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Public workshop planned for bridge design

Gorge Commission to look at project

The Columbia River Gorge Commission is sponsoring a special public workshop to develop policies for the design and aesthetics of a new Columbia River bridge on Tuesday, March 9. The Oregon Department of Transportation, Washington Department of Transportation, Southwest Washington Regional Transportation Council, and other agencies have been working on a project -- called the "SR 35 Columbia River Crossing" -- that proposes replacing the existing Hood River Toll Bridge with a new, wider bridge that includes sidewalks and bicycle lanes.

The workshop will be held in the Gorge Room at the Best Western Hood River Inn in Hood River, beginning at 1:30 p.m.

The commission is seeking ideas about what design issues should be considered in a replacement bridge. The public is invited to help craft the regulations that will govern the "scenic" aspects of the bridge, which will be included in the Columbia River Gorge National Scenic Area Management Plan. Currently, the Management Plan does not include provisions regarding how a new Columbia River bridge should be designed from an aesthetic standpoint.

The commission's workshop coincides with the next steps in a study to evaluate the feasibility of a replacement bridge. The SR 35 Columbia River Crossing Project team recently released the Draft Environmental Impact Statement (DEIS), which evaluates the impacts of a preferred route for the replacement bridge. A Final EIS is planned to be prepared later this year, pending funding. Actual construction of a new bridge is not expected to begin for years.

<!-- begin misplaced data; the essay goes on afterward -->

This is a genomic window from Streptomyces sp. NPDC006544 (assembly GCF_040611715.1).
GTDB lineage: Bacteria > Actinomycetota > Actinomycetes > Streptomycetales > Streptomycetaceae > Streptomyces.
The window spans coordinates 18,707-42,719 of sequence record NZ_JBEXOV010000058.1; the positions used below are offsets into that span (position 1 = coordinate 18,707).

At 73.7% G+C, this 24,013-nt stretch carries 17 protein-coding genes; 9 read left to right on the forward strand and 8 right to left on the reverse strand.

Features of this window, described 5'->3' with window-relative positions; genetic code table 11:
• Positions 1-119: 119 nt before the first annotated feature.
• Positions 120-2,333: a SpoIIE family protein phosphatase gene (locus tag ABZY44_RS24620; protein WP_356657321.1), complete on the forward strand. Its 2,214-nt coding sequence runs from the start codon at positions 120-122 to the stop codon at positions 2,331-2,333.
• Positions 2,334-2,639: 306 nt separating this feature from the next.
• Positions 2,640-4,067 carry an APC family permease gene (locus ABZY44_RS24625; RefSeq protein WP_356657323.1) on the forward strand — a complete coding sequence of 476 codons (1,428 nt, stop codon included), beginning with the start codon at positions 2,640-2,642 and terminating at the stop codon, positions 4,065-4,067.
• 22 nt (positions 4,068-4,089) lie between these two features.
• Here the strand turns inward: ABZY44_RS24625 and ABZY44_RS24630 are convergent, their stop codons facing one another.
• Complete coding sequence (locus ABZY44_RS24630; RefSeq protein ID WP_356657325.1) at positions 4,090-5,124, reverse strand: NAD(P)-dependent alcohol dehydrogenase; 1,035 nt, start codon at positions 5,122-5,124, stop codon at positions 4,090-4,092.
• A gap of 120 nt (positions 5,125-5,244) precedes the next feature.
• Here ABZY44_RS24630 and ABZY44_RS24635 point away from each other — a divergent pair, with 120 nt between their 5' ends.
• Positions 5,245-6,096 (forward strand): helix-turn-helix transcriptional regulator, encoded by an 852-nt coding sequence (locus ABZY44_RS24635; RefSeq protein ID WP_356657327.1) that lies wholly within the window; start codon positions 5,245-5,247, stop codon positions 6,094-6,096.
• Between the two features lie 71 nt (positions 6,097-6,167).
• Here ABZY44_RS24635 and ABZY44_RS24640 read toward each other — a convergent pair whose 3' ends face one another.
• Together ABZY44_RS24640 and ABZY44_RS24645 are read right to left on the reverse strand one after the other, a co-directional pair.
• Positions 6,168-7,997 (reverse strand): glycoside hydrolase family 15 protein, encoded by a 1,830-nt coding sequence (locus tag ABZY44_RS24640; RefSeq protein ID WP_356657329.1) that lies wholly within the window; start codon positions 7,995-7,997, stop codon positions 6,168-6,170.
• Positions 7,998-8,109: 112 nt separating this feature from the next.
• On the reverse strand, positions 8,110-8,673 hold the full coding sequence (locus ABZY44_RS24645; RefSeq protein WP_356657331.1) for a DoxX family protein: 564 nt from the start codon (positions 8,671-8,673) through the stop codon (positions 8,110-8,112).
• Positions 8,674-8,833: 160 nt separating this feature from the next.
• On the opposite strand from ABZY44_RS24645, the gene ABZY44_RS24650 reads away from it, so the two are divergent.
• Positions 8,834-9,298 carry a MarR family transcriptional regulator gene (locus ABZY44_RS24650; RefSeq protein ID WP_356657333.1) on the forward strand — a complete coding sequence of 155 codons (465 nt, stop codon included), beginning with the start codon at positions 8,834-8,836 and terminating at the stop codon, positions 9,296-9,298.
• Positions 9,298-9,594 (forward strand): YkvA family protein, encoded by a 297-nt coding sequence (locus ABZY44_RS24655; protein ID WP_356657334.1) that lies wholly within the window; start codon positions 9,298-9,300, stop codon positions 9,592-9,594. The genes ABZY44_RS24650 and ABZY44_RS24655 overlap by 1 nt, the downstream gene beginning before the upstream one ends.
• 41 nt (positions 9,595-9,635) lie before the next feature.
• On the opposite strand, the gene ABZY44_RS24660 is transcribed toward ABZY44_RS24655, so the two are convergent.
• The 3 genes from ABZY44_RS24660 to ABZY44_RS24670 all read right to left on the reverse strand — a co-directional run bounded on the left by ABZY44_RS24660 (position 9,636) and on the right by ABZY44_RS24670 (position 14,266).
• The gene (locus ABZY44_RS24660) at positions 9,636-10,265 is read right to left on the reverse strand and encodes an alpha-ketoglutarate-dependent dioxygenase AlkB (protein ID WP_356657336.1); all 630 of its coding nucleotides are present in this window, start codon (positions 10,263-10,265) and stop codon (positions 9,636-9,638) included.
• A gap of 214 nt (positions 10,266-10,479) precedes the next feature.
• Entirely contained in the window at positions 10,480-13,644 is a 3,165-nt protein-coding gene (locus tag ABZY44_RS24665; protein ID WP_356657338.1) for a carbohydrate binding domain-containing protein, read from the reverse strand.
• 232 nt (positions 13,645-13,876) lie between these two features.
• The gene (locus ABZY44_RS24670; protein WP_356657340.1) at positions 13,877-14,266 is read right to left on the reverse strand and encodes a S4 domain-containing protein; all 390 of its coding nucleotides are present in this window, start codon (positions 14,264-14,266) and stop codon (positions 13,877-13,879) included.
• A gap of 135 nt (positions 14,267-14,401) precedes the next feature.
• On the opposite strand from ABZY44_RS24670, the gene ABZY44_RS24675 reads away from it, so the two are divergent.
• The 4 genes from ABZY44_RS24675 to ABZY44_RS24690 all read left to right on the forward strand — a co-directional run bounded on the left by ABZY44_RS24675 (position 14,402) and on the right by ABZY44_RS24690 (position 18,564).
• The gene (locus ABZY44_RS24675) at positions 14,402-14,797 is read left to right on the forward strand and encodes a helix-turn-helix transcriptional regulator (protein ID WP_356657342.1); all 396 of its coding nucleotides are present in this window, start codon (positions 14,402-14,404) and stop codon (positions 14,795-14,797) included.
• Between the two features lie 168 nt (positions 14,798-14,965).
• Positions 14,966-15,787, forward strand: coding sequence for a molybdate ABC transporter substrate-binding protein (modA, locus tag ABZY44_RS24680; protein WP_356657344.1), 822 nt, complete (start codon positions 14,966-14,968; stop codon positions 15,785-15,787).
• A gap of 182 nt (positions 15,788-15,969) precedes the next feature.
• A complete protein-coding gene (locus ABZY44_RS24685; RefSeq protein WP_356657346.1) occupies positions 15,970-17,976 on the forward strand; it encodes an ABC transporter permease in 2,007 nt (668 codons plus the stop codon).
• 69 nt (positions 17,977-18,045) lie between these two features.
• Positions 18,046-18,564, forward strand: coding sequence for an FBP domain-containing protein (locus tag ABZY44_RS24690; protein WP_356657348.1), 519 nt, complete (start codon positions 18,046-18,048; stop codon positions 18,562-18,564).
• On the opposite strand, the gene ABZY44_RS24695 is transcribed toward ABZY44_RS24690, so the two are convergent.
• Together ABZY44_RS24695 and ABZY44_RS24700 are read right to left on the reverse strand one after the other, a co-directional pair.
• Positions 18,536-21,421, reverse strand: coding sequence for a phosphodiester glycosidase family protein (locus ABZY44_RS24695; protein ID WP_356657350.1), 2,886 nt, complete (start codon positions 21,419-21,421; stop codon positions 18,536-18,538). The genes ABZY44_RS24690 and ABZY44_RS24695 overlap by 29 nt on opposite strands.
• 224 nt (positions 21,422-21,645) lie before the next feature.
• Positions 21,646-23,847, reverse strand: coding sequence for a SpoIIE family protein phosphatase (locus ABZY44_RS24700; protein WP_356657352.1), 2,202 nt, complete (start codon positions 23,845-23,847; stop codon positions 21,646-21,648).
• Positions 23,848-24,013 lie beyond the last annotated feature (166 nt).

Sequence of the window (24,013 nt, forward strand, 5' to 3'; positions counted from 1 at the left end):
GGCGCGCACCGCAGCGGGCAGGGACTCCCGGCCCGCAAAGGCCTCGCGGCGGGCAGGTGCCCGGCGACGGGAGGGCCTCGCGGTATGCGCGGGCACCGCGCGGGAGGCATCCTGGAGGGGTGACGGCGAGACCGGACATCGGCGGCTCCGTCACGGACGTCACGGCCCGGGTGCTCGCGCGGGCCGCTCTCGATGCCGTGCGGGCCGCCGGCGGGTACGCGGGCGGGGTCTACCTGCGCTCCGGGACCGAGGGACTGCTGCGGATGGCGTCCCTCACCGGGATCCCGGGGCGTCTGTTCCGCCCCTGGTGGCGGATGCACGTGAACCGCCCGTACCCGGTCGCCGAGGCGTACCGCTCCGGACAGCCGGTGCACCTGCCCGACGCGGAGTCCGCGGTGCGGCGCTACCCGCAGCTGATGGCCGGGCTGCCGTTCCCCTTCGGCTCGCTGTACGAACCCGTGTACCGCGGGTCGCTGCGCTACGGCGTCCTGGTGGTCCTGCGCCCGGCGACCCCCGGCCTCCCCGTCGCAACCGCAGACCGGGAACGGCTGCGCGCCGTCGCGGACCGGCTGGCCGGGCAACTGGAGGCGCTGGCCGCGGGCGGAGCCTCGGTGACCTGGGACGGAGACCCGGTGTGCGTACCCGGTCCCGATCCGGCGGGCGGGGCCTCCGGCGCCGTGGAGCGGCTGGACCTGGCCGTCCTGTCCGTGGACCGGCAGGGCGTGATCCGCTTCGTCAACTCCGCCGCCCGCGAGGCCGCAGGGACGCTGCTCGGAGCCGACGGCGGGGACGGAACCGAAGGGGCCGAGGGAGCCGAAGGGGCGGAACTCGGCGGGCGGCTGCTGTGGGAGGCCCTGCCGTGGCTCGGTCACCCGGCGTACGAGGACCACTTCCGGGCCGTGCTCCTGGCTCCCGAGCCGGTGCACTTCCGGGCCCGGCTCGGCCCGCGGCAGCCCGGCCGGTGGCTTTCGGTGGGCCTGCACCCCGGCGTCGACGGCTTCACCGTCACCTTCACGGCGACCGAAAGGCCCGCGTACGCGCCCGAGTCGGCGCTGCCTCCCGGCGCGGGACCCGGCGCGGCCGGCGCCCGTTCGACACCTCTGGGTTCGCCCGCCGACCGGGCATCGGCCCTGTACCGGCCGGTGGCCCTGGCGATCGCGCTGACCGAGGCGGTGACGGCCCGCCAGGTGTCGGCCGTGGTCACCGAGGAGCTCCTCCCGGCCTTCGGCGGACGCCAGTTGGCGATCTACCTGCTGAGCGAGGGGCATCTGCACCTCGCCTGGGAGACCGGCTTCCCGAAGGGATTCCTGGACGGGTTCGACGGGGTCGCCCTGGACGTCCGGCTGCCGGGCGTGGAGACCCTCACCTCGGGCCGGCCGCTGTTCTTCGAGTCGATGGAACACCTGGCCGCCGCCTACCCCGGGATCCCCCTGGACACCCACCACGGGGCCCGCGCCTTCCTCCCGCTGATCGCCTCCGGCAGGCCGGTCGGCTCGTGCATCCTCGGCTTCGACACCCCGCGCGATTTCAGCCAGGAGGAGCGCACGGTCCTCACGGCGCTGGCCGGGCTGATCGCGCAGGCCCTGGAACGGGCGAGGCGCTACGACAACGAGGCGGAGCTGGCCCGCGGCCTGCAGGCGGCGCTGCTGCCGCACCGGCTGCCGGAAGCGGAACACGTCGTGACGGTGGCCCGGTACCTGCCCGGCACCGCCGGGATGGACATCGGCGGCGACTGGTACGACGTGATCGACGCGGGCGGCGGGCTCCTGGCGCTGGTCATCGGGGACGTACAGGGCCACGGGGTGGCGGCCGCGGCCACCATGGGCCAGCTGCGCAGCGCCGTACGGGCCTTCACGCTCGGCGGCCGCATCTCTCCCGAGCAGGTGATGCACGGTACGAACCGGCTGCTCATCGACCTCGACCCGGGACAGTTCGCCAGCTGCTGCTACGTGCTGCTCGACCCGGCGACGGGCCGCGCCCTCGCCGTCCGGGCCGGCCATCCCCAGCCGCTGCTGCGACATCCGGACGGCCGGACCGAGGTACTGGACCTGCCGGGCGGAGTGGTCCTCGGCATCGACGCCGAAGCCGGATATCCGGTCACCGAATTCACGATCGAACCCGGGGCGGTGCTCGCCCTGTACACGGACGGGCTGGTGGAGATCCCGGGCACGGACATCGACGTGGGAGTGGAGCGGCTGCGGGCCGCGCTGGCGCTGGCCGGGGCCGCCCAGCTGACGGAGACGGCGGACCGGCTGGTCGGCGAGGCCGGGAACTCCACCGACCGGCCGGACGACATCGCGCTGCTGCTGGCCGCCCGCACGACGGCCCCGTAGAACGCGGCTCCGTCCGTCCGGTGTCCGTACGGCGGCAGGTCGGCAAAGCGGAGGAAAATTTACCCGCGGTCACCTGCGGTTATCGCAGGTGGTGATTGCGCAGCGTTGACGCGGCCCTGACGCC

Landings for the new bridge would be in the city limits of Hood River and White Salmon, where the provisions of the Gorge plan do not apply. The bridge span itself, however, passes through the Scenic Area's General Management Area, where new developments fall within the jurisdiction of the Scenic Area Management Plan.

"The workshop will generate creative ideas for the bridge," said Gorge Commission Executive Director Martha Bennett. "The new bridge, like the current bridge, will be an important structure. It will be seen for miles. It will be a symbol of the Gorge and of Hood River and White Salmon and Bingen. With sidewalks and bike lanes, the replacement bridge will be a recreation and economic resource as well, and we'll be looking at how to ensure it supports business, residents, and visitors to the area."


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